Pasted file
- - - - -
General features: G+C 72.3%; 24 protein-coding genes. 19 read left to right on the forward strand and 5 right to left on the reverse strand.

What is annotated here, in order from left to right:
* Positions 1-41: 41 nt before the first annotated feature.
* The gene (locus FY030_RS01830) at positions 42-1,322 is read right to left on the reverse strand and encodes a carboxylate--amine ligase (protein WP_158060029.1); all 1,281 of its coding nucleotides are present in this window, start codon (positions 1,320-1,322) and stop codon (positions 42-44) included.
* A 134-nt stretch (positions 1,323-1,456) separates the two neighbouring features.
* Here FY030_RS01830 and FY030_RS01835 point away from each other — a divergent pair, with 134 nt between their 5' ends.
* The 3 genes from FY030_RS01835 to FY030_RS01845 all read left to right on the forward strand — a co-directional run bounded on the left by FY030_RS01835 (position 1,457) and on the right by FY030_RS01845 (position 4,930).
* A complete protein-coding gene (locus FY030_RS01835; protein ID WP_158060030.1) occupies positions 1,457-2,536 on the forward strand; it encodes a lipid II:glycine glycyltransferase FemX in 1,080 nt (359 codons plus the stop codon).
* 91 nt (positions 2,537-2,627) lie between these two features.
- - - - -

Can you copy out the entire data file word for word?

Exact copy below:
General features: G+C 72.3%; 24 protein-coding genes. 19 read left to right on the forward strand and 5 right to left on the reverse strand.

What is annotated here, in order from left to right:
* Positions 1-41: 41 nt before the first annotated feature.
* The gene (locus FY030_RS01830) at positions 42-1,322 is read right to left on the reverse strand and encodes a carboxylate--amine ligase (protein WP_158060029.1); all 1,281 of its coding nucleotides are present in this window, start codon (positions 1,320-1,322) and stop codon (positions 42-44) included.
* A 134-nt stretch (positions 1,323-1,456) separates the two neighbouring features.
* Here FY030_RS01830 and FY030_RS01835 point away from each other — a divergent pair, with 134 nt between their 5' ends.
* The 3 genes from FY030_RS01835 to FY030_RS01845 all read left to right on the forward strand — a co-directional run bounded on the left by FY030_RS01835 (position 1,457) and on the right by FY030_RS01845 (position 4,930).
* A complete protein-coding gene (locus FY030_RS01835; protein ID WP_158060030.1) occupies positions 1,457-2,536 on the forward strand; it encodes a lipid II:glycine glycyltransferase FemX in 1,080 nt (359 codons plus the stop codon).
* 91 nt (positions 2,537-2,627) lie between these two features.